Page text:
When Ivanka introduced her father, the place erupted in applause and a glow of camera phone flashes as Donald walked on stage, his hair looking less unruly than usual.

Even though I was about as far from Trump as one could be, I’m pretty sure I could have heard his speech even had there been no amplification – he practically shouted it out, which may have been partly a function of his adjusting to using a teleprompter, rather than the more informal speaking style I’ve seen from him at his rallies.

As many commentators have noted, Trump’s speech painted a rather grim picture of the state of affairs in the U.S., beginning with his opening statement that “Our convention occurs at a moment of crisis for our nation. The attacks on our police, and the terrorism in our cities, threaten our very way of life” followed by a lengthy recitation of facts and statistics chronicling just how bad the situation purportedly is. But that’s to be expected from a candidate who is running against the incumbent party – it would be more surprising if he painted a more upbeat picture. As he has throughout the campaign, Trump targeted his message to what he called “the forgotten men and women of our country. And they are forgotten, but they’re not gonna be forgotten long. These are people who work hard but no longer have a voice. I am your voice.”  The reference to the forgotten men and women, of course, hearkens back to FDR’s use of that term in his famous radio address during the 1932 presidential campaign when he called for plans that “put their faith once more in the forgotten man at the bottom of the economic pyramid.”  At the end of his acceptance speech, Trump repeated his claim that “I am your voice.”

As I watched the speech, one incident in particular stood out as a testament to Trump’s maturation as a candidate.  As security quickly surrounded the lone protestor who tried to disrupt the speech, Trump refrained from issuing his characteristic order to “Throw him out” which I had seen so often on the campaign trail and instead, after the protestor was gone, took the time – to great applause – to praise law enforcement for their hard work without ever directly referencing the disruption.

So, what impact will the convention, and Trump’s speech, have on the presidential race?  My sense is that, despite the media focus on a “divided party,” Trump accomplished his first objective, which was to unify the Republican Party behind his candidacy. (Contrary to the impression the media conveyed, when I heard delegates chanting “Lock her up” in reference to Hillary Clinton, it sounded less like an angry mob and much more like a rollicking party. Delegates were having fun with the chant – or so it seemed to me inside the arena.) And I think his message will resonate with that portion of the electorate that has experienced years of stagnant wages, and who are worried about growing economic inequality and security issues. But although he modified his stance on immigration to target countries rather than Muslims, and made a direct appeal on Thursday night to the groups, including African-Americans, Latinos and members of the LGBT community that historically vote Democrat, it is not clear to me how effective he was in expanding his electoral coalition beyond his current base of low-to-middle-income mostly white male voters.  And I am skeptical that he will be very successful in peeling off very many Sanders supporters to join his cause, despite his direct effort to reach out to them in his speech. But won’t stop him from trying, as evidenced by today’s twitterfest from Trump decrying the DNC email scandal.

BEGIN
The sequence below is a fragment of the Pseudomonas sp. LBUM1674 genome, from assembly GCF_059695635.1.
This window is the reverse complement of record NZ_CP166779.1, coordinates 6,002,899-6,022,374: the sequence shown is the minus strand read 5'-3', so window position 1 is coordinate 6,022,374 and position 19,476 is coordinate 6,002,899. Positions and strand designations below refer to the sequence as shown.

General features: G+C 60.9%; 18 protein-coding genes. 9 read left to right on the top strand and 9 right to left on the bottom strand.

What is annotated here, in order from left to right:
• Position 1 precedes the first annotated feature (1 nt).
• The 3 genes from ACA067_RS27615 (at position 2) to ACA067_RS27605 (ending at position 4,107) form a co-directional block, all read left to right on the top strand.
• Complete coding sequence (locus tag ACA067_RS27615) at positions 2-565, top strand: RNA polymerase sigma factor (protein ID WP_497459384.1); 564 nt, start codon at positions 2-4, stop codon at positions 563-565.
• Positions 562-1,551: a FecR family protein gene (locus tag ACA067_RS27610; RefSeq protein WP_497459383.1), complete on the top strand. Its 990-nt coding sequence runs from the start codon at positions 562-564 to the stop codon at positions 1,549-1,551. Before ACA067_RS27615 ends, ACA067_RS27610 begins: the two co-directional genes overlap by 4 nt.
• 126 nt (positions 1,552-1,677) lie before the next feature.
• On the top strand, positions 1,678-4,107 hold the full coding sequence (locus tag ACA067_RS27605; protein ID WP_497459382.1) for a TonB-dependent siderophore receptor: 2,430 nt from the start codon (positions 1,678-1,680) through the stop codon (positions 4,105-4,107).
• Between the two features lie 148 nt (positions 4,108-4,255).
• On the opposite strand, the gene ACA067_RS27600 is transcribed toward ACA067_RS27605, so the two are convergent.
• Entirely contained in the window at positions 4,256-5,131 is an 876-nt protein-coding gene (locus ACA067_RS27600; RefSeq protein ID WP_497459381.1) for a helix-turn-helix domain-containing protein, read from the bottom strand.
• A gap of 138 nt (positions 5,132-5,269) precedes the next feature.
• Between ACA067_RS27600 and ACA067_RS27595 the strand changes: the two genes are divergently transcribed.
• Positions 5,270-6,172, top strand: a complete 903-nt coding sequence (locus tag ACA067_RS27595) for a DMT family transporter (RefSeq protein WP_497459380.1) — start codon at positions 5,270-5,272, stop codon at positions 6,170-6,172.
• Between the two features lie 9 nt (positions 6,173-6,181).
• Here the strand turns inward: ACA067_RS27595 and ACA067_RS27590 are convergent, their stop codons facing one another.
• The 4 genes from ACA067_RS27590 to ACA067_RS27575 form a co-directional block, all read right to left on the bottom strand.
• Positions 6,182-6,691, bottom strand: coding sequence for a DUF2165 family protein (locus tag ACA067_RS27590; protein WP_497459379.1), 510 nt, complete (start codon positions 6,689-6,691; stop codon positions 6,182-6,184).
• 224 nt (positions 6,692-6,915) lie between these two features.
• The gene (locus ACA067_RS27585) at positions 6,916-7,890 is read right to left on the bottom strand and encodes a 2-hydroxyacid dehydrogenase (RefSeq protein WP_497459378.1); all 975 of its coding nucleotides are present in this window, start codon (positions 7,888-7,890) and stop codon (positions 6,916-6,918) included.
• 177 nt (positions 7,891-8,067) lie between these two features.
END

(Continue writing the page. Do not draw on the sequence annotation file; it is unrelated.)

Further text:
The other unknown, of course, is how much of a boost Hillary Clinton will get when the spotlight turns to the Democratic convention in Philadelphia this week.  Ironically, despite all the media buildup anticipating a very divisive Republican convention, it is the Democrats who seem more divided at the moment, at least if the Sandersistas follow through on their pledge to bring 100,000 protestors to the City of Brotherly Love. My guess, however, is that Democrats will leave Philadelphia next Thursday more unified than they appear to be now, just as Republicans did.

Let me conclude by repeating what I told the camera crew from the Cleveland visitors bureau when they interviewed me about what I thought about their fair city:  everywhere we went people were incredibly nice and helpful, whether it was the man on the rapid transit train explaining how to get to downtown Cleveland, the judicial clerk who sent me to the correct courthouse to get my security pass, or the rapid transit official who let me jump the turnstile when I lost my farecard.   I know Cleveland gets a bad rap – burning rivers, Lebron James, Lebron James again, etc. (City Motto: We’re not Detroit!)  But from what I saw in the brief time I spent there, Cleveland Rocks.





Does Trump Have His Eye On Newt?

We have entered a political lull between the period in which Donald Trump and Hillary Clinton became their party’s presumptive nominees and the party conventions signifying the kickoff to the general election campaign. In a bid to drum up items of interest during this slow news period, the media will spend an inordinate amount of time speculating about who the two candidates will choose as their vice presidential running mates (along with a healthy dose of Clinton’s email woes) – an exercise that both candidates will be only to happy to encourage.  These stories will contain the obligatory reference to John Nance Garner’s quip that the Vice Presidency is not “worth a bucket of warm piss”, and then will play the speculation game by pointing out the ways in which various potential candidates do or do not help the president win the general election.  We’ll see references to which vice presidential candidate best “balances” the ticket – geographically, or with certain voting blocs (women, religious groups, etc.), or to compensate for a candidate’s perceived lack of expertise in certain areas.